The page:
There’s the story of a parish where there has been a flood. The Parish Priest gives the announcements at the end of Mass and he says: “I’ve got some bad news, some good news, and some bad news. The bad news is that the basement, which is normally used for the Children’s Liturgy, is completely ruined by the flood. The good news is that we’ve got the money. The bad news is, it’s in your pockets.”
Next Friday afternoon, all going to plan, I will be heading back up to my previous parish in Hanley, Stoke-on-Trent, for my successor’s Induction Mass. It will be good to see the people up there again, and, all going to plan, I will be back here before midnight. Before I left the parish, an architect had visited for the regular five-yearly inspection to see if anything needed repairing. The church was built back in 1891, and yes, some items that I had previously been told could wait for another five years, now needed attention. We obtained at least three quotes for the work, and the best quote was in the region of £190,000. When I was handing over to my successor, Fr Matthew, I told him about this, but that there was no need to worry. We had also received a legacy of £200,000. The donor had written in his will that, whilst it wasn’t an absolute rule, he would like the money to be used for the upkeep of the church building. The Lord provides.
People, of course, are more important than money. Perhaps one of the ways of summarising today’s Gospel is Christ making all things new. Simon’s mother-in-law is cured of fever. Many other sick people are cured, and many devils are cast out. Can you imagine the joy and the celebration that must have caused? There was no NHS back in those days. If you were climbing a tree to shake a few of the branches for the olive harvest, and you fell out and broke your leg, you could face the prospect of having one leg shorter than the other for the rest of your life, once it healed. If you had a stroke, there were not the remedies to help with recovery that there are today. Smallpox is a disease that now is thankfully gone, but in days past it could leave people permanently scarred. That was it. Your life would never be the same again. You just had to get used to it. But now Jesus is here, everything is miraculously restored back to how it was before. No wonder “The whole town came crowding round the door”. Proper cures, and they’re free. And from an amazing teacher as well – we’ve never heard the Scriptures come to life like this before. And we see elsewhere that things sometimes got so busy for Christ and the disciples that they didn’t even have the time for a meal.
The danger with a situation like this, or one of the dangers, is that prayer gets squeezed out. So, “long before dawn, he got up and left the house, and went off to a lonely place and prayed there”. If something is important, you make time for it. Even He needed to pray, and not just a quick ten seconds. “Man does not live on bread alone, but on every word that comes from the mouth of God.” He needed that prayer to sustain Him.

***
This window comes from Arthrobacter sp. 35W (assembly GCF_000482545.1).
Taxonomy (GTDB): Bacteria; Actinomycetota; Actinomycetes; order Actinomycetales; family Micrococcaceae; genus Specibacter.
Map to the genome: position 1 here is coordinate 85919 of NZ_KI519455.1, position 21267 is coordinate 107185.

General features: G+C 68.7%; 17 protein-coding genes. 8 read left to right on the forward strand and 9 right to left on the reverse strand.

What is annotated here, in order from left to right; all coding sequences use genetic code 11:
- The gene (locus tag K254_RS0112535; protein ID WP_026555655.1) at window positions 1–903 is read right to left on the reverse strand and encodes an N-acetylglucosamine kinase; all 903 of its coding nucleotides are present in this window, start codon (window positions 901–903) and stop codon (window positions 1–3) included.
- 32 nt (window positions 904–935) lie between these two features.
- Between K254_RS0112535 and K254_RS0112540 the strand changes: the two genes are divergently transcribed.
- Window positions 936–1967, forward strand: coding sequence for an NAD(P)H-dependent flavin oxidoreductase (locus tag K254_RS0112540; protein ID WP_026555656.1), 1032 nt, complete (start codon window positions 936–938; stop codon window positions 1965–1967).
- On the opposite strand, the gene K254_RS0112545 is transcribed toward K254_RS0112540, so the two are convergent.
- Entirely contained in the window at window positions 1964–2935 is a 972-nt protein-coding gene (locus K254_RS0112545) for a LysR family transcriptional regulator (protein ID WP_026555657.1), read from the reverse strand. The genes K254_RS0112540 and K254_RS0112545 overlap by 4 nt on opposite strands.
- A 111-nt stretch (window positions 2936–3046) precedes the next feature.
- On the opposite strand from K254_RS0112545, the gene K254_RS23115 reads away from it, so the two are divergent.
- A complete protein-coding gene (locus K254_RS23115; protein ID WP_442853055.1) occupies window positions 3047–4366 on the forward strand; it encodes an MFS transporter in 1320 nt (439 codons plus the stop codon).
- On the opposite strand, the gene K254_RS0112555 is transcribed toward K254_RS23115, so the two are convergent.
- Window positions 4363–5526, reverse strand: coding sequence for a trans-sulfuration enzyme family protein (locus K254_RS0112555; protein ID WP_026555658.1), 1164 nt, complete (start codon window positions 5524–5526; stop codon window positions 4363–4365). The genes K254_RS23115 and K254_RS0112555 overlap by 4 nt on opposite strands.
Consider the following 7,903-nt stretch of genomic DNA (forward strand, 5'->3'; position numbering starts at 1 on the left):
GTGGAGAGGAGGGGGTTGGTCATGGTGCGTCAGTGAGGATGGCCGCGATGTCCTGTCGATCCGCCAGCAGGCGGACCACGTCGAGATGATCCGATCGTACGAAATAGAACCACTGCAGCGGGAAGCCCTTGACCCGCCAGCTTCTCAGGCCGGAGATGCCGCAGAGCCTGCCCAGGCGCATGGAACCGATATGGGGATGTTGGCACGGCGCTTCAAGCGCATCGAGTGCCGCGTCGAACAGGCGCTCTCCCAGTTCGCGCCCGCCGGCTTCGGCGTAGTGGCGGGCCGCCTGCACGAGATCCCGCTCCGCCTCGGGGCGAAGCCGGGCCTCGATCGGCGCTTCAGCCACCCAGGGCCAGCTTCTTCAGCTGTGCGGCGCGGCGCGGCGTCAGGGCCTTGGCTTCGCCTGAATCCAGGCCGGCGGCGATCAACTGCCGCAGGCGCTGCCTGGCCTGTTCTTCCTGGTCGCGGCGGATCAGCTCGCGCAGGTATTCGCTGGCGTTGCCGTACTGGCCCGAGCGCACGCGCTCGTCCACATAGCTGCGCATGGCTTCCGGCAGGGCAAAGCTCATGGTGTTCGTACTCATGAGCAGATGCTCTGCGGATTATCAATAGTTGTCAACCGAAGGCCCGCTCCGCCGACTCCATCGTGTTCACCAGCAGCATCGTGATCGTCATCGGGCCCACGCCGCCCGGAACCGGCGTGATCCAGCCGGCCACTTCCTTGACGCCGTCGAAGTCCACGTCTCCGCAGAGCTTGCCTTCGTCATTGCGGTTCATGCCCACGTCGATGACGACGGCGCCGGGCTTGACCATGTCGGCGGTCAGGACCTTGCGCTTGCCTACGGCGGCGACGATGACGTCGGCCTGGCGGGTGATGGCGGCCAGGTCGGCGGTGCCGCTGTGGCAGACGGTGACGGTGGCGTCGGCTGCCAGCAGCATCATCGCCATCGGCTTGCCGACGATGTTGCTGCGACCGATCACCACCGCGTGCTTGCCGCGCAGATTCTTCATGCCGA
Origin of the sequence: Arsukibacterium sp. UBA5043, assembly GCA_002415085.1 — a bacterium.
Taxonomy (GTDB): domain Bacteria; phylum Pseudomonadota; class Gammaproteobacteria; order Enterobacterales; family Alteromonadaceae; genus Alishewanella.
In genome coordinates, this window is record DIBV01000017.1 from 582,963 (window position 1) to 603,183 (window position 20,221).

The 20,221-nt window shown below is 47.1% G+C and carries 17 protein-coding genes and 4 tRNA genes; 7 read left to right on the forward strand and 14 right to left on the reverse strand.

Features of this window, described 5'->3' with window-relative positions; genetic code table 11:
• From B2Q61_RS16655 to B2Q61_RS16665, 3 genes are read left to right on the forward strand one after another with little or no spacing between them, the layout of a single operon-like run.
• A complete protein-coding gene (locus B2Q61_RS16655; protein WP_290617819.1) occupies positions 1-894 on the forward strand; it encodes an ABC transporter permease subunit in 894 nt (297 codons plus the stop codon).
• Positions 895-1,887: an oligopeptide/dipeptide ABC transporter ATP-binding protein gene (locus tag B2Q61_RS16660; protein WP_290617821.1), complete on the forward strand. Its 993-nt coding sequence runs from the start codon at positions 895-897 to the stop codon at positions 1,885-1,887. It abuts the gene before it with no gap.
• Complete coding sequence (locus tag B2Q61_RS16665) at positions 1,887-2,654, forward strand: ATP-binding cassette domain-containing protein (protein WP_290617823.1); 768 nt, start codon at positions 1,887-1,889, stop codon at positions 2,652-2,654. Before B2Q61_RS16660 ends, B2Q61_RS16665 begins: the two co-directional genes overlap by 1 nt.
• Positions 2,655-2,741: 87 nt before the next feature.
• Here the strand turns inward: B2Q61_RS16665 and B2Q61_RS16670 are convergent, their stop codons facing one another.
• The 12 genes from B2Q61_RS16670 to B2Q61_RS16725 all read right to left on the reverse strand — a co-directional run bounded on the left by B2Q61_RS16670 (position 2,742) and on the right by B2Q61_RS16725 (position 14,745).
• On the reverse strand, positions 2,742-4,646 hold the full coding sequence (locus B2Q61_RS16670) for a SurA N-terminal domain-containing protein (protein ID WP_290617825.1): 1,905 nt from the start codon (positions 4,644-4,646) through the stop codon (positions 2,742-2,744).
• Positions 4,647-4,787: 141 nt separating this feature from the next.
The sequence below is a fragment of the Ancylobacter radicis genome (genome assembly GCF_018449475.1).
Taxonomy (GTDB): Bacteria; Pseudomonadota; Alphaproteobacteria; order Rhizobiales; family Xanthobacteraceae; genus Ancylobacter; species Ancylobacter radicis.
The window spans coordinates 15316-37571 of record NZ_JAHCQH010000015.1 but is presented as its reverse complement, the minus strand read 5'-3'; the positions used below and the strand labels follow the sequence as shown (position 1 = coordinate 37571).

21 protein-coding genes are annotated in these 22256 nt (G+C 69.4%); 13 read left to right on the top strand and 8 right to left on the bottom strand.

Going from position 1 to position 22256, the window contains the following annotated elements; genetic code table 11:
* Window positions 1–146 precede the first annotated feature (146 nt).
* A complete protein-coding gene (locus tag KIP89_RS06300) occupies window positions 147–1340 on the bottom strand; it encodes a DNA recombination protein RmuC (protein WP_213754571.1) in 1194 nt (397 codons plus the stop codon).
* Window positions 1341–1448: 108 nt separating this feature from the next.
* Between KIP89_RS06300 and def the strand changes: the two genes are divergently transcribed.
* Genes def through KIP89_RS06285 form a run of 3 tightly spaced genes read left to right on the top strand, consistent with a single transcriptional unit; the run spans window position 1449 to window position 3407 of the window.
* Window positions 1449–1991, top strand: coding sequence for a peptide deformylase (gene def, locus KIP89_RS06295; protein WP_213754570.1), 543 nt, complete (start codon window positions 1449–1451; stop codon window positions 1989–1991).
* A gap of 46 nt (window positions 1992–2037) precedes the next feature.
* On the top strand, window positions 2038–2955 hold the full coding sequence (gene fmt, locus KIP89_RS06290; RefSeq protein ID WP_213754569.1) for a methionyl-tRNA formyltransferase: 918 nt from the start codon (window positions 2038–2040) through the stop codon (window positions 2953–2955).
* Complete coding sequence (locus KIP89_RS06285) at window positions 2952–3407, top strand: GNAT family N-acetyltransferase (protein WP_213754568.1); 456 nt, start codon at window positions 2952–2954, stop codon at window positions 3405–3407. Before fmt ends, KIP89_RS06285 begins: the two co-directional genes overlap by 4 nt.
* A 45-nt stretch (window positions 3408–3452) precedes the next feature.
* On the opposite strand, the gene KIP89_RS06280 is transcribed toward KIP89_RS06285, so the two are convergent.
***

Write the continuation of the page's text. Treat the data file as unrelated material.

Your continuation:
February is our deanery month of prayer for vocations to the priesthood and religious life, and on the back of the bulletin there is a reflection by Luke Theobald, who is training for the priesthood in Rome. One of the things he recommends is for families to pray the prayer printed at the end of the reflection before or after your evening meal together. Next week he’s going to share his vocation testimony, and the role prayer played inthe discernment of his vocation and the growth of his faith. Pope Francis has declared 2024 to be a Year of Prayer in preparation for the Jubilee of 2025, and one of the things we are asked to focus on is the Our Father, which we will look at in a bit more detail in Lent.
Prayer sustains our relationship with God, and keeps hope alive. In the first reading, Job has been put to the test. He has lost his wealth, his children, and his health. Later on, God restores his fortunes, and he has further children, bringing joy to his heart. The Lord provides and makes all things new. But at this point, his life seems to have lost meaning and any hope of getting better. Perhaps it might have been the same with some of the sick people, before Jesus cured them.
Today we have a much better healthcare system, but it doesn’t touch the disease of the soul. Human beings are not robots. Once again, have a look out next week for Luke Theobald’s reflection on this theme as well. Only God can truly satisfy.
Up in Hanley, no doubt scaffolding will be going up in the next few months or so. It’s a beautiful church, worth sustaining for future generations. But the faith it represents, is more important than any of the interior decoration. It’s about a relationship with Jesus Christ, “the bread of God … [Who] comes down from heaven and gives life to the world” (John 6:33).
Curious about exploring things further? If you would like to ask further questions about the topics raised in these homilies (or maybe think it wasn’t explained too well!), please feel free to e-mail Fr Michael at email@example.com